Newly Approved Drugs Show High Cure Rates for Hepatitis C
Two new drugs are providing hope to the approximately 3.2 million people in the United States who are infected with the hepatitis C virus. Unlike the previous therapy, the new drugs have minimal side effects and offer most patients an almost 90 percent chance at a cure in just 12 weeks.
Sofosbuvir, a polymerase inhibitor, is approved for use in combination with ribavirin for patients with genotypes 2 and 3. Twelve weeks of therapy for naïve genotype 2 and 24 weeks of therapy for naïve genotype 3 patients result in sustained virologic response (SVR) in more than 90 percent of patients.
“The new drug has essentially no side effects and when combined with ribavirin is extremely well tolerated,” said Jacqueline G. O’Leary, MD, MPH, medical director of hepatology research at Baylor University Medical Center at Dallas. “Patients who have had interferon in the past are amazed. Interferon makes you feel like you have the flu the whole time.”
Treatment-naive patients with genotype 1 have a 12-week option of triple therapy with sofosbuvir, ribavirin, and interferon. This regimen showed an SVR of 89 percent. Sofosbuvir also is approved for re-treatment patients although cure rates are not yet available.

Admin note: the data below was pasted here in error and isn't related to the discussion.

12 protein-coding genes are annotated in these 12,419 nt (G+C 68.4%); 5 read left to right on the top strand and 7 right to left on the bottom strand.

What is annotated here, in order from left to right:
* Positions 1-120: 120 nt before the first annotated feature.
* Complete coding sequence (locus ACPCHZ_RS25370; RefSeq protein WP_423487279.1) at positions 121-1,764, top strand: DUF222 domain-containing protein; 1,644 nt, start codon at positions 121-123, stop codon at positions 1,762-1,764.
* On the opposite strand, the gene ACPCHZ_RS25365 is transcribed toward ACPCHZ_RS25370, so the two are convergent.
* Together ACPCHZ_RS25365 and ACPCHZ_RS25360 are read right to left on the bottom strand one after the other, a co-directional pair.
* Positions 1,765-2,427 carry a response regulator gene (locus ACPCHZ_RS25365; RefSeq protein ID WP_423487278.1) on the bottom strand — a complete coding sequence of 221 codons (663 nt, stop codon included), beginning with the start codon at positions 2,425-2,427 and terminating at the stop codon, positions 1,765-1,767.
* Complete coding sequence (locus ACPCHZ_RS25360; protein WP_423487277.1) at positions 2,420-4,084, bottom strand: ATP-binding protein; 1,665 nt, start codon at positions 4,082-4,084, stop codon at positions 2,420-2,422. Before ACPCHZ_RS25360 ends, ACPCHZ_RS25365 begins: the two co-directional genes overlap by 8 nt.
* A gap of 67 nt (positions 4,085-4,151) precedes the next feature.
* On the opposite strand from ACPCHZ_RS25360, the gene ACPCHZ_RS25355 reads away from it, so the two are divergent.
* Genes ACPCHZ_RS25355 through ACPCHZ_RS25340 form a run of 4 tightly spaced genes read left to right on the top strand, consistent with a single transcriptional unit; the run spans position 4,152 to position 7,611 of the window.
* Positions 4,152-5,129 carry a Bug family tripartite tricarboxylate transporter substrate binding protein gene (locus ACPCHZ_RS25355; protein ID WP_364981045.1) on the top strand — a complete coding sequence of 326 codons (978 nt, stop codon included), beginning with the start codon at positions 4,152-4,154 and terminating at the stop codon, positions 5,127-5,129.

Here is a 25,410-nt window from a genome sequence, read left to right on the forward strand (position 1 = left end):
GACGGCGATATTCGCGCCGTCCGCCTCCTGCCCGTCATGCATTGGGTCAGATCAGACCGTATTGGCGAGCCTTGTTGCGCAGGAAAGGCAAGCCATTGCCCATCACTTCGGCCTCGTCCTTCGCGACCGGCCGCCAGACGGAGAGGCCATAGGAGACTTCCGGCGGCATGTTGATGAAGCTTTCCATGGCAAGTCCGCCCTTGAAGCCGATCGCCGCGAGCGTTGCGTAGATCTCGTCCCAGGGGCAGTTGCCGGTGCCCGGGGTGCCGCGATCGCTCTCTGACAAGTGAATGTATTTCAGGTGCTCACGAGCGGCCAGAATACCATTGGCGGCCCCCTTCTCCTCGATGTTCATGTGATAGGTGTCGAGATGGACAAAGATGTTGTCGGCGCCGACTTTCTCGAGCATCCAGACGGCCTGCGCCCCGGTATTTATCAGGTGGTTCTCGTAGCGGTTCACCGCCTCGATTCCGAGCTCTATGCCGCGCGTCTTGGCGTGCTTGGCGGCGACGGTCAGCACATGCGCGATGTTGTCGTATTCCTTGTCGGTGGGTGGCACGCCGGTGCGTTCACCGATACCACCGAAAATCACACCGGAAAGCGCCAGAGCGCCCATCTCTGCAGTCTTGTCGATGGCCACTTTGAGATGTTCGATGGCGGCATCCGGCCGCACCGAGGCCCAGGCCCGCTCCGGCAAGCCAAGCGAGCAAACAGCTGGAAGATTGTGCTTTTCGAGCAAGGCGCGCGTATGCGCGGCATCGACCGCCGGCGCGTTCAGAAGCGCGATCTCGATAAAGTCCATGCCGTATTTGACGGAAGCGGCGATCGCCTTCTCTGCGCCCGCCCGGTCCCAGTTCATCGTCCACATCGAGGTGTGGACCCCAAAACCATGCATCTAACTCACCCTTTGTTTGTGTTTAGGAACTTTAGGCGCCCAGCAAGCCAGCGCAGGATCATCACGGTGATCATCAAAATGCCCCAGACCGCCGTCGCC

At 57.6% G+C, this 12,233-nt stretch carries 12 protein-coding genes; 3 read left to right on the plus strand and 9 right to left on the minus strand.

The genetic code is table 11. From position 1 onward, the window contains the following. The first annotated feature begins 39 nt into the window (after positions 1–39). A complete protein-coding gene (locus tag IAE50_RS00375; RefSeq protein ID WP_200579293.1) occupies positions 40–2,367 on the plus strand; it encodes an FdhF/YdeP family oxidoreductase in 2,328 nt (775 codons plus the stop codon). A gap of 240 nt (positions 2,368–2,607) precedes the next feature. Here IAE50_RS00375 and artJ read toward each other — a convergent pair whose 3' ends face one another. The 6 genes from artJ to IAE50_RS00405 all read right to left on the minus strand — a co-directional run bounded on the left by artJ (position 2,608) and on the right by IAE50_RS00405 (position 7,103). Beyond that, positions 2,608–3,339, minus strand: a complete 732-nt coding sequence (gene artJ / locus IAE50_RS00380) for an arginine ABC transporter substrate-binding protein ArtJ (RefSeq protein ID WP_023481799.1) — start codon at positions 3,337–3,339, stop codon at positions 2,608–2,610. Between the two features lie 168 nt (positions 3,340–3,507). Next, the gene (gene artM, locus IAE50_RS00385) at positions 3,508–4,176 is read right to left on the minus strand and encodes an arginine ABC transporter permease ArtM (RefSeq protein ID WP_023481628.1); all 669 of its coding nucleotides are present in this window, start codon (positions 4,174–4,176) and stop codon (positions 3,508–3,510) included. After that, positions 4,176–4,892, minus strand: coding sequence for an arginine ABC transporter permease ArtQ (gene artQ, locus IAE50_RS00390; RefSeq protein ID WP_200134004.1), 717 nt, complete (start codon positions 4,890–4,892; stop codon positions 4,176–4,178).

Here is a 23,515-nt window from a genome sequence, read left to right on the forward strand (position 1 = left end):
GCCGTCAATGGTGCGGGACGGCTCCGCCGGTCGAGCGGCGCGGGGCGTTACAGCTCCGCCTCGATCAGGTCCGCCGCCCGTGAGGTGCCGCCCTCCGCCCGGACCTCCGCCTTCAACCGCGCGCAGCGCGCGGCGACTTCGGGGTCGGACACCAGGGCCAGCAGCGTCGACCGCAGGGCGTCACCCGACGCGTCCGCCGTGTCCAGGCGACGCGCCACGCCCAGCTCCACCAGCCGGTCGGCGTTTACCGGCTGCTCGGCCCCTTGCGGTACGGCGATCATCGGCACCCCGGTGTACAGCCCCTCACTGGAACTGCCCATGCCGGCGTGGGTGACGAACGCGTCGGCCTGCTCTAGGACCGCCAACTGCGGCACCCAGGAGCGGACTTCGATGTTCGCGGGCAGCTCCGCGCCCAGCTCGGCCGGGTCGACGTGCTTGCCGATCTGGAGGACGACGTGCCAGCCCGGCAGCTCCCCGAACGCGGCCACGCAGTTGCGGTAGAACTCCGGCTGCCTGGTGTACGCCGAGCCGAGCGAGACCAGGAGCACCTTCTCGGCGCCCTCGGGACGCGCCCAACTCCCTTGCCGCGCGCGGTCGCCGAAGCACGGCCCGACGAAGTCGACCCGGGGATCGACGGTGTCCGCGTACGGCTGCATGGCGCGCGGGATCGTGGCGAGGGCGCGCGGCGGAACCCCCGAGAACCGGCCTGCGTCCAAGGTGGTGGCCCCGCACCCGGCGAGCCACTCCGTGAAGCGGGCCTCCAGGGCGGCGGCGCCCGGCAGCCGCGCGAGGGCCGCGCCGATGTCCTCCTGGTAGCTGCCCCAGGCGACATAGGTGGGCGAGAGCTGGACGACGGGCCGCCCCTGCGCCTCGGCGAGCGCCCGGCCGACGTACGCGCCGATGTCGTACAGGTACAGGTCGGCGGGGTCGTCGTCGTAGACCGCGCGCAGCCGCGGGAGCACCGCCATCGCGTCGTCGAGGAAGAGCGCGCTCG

“Patients with genotype 1 who can’t tolerate interferon may be treated with 24 weeks of sofosbuvir and ribavirin,” Dr. O’Leary said. “It’s good to have that as an option for interferon ineligible or intolerant patients.”
Simeprevir, a protease inhibitor, has also been approved for use in combination with interferon and ribavirin for patients with genotype 1. However, when simeprevir was combined with sofosbuvir for just 12 weeks in a small phase II study, more than 90 percent of patients with advanced fibrosis who were prior null responders to pegylated interferon and ribavirin achieved SVR.
“We literally had no new drugs for a decade,” Dr. O’Leary said. “Then in 2011, there was the first release of direct-acting, anti-viral agents. Although this was a major advance, tolerability remained an issue that limited who could be treated and cured. Now just two years later, we have curative therapies for the vast majority of patients. There has been a complete revolution in how we care for patients with hepatitis C.”